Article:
Date of Completion


Embargo Period



Dr. Lisa Park Boush and Dr. Will B. Ouimet

Field of Study

Geological Sciences


Master of Science

Open Access

Open Access


Leaf wax biomarkers are increasingly becoming a fundamental aspect of paleoclimate research. The strength of the relationship between their molecular and isotopic properties and environmental conditions is critical to their effectiveness in reconstructing past environments. To address the current lack of data pertaining to arid and semi-arid environments, soil and modern plant samples (grasses, trees, forbs, and shrubs) from sites in the western United States were analyzed to assess relationships between normal alkane molecular distribution, δD and δ13C and seasonal/annual climatic conditions in semi-arid ecosystems. The data show a stronger relationship between δD of leaf waxes (δDwax) in soils and δD of mean annual precipitation (δDMAP) than the δD of plants. δDwax of grasses and soils correlate with latitude, mean annual vapor pressure deficit (VPD), mean annual temperature (MAT), and annual relative humidity (RH). No relationships were observed between δ13Cwax or the molecular distribution of the waxes and any of the climate variables tested. There is an offset between the δD and δ13C of these waxes and the δD and δ13C of the environment in which they were created. The apparent fractionation (εwax/atm) between δDwax and δDMAP for grasses and soils correlated with latitude as well as mean annual RH. There was no relationship found for the carbon discrimination between δ13Cwax and δ13Catm (Δleafwax/atm) and the climatic variables tested.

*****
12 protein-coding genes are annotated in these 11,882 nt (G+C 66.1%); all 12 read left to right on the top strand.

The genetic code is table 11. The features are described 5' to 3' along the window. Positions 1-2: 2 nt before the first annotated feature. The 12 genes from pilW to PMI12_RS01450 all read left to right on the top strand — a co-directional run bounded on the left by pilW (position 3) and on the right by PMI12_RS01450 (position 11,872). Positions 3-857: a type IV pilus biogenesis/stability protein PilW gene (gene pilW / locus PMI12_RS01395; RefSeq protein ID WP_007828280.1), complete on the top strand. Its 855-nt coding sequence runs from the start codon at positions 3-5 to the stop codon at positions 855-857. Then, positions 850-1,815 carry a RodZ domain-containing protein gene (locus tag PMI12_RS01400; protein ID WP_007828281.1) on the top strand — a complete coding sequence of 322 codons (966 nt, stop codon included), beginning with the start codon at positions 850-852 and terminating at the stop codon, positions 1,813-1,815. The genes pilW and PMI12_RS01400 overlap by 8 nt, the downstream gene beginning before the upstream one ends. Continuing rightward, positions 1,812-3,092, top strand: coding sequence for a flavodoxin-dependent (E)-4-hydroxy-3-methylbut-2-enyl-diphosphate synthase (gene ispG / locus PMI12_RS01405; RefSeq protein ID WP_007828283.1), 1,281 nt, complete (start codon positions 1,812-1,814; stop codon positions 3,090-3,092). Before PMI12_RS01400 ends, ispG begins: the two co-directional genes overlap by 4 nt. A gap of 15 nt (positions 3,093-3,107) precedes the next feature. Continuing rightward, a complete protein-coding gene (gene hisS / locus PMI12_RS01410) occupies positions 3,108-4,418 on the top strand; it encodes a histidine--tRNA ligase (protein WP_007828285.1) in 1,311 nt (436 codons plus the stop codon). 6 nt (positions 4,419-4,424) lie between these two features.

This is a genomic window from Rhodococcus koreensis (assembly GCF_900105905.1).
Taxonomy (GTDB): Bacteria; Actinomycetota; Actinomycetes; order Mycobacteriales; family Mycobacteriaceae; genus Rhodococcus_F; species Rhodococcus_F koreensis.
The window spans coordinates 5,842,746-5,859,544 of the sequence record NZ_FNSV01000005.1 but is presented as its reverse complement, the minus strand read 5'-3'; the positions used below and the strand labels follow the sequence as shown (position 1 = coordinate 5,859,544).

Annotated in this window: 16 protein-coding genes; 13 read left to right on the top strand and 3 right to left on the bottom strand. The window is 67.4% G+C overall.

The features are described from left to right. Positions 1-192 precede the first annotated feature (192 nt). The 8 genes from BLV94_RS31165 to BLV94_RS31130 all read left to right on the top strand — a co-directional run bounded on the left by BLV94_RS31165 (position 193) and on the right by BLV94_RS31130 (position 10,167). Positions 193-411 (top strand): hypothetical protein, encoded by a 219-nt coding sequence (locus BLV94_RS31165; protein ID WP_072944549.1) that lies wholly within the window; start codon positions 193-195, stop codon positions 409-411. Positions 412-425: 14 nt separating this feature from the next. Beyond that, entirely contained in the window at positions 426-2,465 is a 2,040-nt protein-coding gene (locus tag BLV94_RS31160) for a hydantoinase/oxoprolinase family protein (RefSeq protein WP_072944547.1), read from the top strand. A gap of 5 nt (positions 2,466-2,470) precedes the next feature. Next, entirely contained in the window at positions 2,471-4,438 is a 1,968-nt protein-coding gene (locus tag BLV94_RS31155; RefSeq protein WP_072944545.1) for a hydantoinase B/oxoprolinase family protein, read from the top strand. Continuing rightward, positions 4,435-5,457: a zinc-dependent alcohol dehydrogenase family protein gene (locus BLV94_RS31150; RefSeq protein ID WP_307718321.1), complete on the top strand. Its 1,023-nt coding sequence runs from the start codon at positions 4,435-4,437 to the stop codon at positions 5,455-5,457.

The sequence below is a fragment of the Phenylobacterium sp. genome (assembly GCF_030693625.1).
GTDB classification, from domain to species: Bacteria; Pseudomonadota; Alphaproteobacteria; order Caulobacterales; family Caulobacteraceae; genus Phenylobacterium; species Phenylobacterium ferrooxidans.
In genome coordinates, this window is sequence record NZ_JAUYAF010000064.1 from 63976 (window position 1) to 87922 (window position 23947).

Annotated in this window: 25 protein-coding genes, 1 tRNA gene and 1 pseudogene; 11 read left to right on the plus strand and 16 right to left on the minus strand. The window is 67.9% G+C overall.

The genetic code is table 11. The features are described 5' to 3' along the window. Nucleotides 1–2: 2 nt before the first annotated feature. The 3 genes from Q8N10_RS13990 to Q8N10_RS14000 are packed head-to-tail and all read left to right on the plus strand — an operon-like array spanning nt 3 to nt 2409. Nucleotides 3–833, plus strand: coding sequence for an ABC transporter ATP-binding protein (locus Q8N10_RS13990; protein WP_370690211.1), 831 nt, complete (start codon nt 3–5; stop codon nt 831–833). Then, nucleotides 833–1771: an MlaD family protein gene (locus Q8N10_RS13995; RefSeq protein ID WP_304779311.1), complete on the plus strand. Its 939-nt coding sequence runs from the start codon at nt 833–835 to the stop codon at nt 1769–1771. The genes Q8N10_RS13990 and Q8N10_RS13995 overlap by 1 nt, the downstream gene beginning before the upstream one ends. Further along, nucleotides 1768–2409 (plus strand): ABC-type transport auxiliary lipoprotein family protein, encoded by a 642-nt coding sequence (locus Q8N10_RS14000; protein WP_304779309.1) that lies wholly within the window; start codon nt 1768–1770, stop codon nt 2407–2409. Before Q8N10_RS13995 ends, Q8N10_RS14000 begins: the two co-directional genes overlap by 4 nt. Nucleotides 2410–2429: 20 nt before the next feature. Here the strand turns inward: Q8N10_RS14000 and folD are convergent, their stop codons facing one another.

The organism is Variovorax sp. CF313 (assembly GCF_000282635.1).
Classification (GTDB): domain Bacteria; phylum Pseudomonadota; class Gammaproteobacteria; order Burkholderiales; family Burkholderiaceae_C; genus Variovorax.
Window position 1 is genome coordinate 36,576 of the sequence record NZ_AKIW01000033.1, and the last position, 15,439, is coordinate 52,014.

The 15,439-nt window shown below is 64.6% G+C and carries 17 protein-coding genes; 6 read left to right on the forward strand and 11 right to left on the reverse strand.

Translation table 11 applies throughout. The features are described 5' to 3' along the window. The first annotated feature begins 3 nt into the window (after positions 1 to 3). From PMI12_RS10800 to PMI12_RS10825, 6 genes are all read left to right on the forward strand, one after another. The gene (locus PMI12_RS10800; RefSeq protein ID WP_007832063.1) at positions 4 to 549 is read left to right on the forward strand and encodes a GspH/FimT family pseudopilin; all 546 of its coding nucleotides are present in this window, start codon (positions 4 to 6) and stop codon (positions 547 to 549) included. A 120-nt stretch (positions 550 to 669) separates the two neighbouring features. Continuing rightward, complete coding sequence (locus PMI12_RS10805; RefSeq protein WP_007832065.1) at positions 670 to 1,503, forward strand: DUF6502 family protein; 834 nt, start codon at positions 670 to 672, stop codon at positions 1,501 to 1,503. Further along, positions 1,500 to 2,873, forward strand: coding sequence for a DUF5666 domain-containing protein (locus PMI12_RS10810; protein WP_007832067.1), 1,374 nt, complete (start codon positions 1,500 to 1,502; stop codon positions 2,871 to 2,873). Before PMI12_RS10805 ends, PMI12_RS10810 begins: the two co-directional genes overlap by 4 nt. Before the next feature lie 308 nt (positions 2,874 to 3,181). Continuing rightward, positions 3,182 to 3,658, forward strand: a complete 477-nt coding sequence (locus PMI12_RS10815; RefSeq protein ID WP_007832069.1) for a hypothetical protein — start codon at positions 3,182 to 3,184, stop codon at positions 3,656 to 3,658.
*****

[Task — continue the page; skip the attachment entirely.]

To further investigate the dominant environmental drivers controlling the composition of leaf wax biomarkers, data from the Western United States was then combined with published data from studies throughout the United States. These combined data show distinct distributions of εwax/atm from soils in different climates. The εwax/atm of the plants display correlations to mean annual VPD. The data also show an increase in the Average Chain Length (ACL) of the n-alkanes in soils with increased temperature and aridity. In contrast to previous studies, the offset between carbon isotope composition of bulk leaf tissue and leaf wax biomarkers varied in the soils. This suggests that the fractionation between the carbon isotope composition of bulk leaf tissue and leaf wax could be due to the differences in environmental or vegetation type. The data presented here suggest careful consideration of ecosystem type is critical to reconstructing past environmental conditions using leaf wax biomarkers.

Major Advisor

Dr. Michael T Hren